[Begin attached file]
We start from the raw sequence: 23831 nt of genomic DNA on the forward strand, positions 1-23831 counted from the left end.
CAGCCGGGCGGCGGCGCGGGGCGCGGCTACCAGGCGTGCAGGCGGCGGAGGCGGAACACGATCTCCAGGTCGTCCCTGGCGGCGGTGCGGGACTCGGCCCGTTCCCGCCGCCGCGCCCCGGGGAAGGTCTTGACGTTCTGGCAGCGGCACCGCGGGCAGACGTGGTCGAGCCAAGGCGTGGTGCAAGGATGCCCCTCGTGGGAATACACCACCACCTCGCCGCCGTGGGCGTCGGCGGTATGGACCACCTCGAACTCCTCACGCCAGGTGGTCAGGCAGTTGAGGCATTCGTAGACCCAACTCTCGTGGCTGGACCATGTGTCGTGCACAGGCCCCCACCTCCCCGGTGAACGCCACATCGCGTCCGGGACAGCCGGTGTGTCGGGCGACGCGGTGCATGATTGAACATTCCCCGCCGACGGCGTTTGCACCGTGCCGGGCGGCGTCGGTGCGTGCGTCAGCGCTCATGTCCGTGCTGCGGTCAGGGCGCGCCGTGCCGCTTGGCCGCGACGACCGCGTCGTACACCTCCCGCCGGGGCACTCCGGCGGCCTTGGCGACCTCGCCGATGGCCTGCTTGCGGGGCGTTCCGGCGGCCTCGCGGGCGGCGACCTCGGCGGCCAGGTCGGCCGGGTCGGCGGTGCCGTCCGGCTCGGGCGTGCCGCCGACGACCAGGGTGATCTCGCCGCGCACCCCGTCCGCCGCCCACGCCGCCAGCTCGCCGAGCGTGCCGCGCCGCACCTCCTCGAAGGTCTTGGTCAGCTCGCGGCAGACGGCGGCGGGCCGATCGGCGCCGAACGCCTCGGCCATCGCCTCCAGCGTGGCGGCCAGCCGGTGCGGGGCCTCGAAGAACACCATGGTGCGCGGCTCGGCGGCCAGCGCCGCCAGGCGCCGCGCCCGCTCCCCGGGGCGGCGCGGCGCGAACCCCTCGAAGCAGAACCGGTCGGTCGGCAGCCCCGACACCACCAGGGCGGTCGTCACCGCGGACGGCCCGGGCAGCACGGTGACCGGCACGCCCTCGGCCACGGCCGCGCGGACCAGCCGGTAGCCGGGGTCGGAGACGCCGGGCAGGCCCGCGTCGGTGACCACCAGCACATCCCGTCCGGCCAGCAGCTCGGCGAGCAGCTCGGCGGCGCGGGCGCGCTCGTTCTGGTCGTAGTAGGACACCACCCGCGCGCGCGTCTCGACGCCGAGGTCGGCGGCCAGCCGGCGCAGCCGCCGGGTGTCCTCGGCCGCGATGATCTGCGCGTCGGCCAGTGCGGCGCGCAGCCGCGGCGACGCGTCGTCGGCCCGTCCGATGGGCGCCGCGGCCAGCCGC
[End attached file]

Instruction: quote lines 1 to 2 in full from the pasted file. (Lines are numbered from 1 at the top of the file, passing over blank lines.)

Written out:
We start from the raw sequence: 23831 nt of genomic DNA on the forward strand, positions 1-23831 counted from the left end.
CAGCCGGGCGGCGGCGCGGGGCGCGGCTACCAGGCGTGCAGGCGGCGGAGGCGGAACACGATCTCCAGGTCGTCCCTGGCGGCGGTGCGGGACTCGGCCCGTTCCCGCCGCCGCGCCCCGGGGAAGGTCTTGACGTTCTGGCAGCGGCACCGCGGGCAGACGTGGTCGAGCCAAGGCGTGGTGCAAGGATGCCCCTCGTGGGAATACACCACCACCTCGCCGCCGTGGGCGTCGGCGGTATGGACCACCTCGAACTCCTCACGCCAGGTGGTCAGGCAGTTGAGGCATTCGTAGACCCAACTCTCGTGGCTGGACCATGTGTCGTGCACAGGCCCCCACCTCCCCGGTGAACGCCACATCGCGTCCGGGACAGCCGGTGTGTCGGGCGACGCGGTGCATGATTGAACATTCCCCGCCGACGGCGTTTGCACCGTGCCGGGCGGCGTCGGTGCGTGCGTCAGCGCTCATGTCCGTGCTGCGGTCAGGGCGCGCCGTGCCGCTTGGCCGCGACGACCGCGTCGTACACCTCCCGCCGGGGCACTCCGGCGGCCTTGGCGACCTCGCCGATGGCCTGCTTGCGGGGCGTTCCGGCGGCCTCGCGGGCGGCGACCTCGGCGGCCAGGTCGGCCGGGTCGGCGGTGCCGTCCGGCTCGGGCGTGCCGCCGACGACCAGGGTGATCTCGCCGCGCACCCCGTCCGCCGCCCACGCCGCCAGCTCGCCGAGCGTGCCGCGCCGCACCTCCTCGAAGGTCTTGGTCAGCTCGCGGCAGACGGCGGCGGGCCGATCGGCGCCGAACGCCTCGGCCATCGCCTCCAGCGTGGCGGCCAGCCGGTGCGGGGCCTCGAAGAACACCATGGTGCGCGGCTCGGCGGCCAGCGCCGCCAGGCGCCGCGCCCGCTCCCCGGGGCGGCGCGGCGCGAACCCCTCGAAGCAGAACCGGTCGGTCGGCAGCCCCGACACCACCAGGGCGGTCGTCACCGCGGACGGCCCGGGCAGCACGGTGACCGGCACGCCCTCGGCCACGGCCGCGCGGACCAGCCGGTAGCCGGGGTCGGAGACGCCGGGCAGGCCCGCGTCGGTGACCACCAGCACATCCCGTCCGGCCAGCAGCTCGGCGAGCAGCTCGGCGGCGCGGGCGCGCTCGTTCTGGTCGTAGTAGGACACCACCCGCGCGCGCGTCTCGACGCCGAGGTCGGCGGCCAGCCGGCGCAGCCGCCGGGTGTCCTCGGCCGCGATGATCTGCGCGTCGGCCAGTGCGGCGCGCAGCCGCGGCGACGCGTCGTCGGCCCGTCCGATGGGCGCCGCGGCCAGCCGC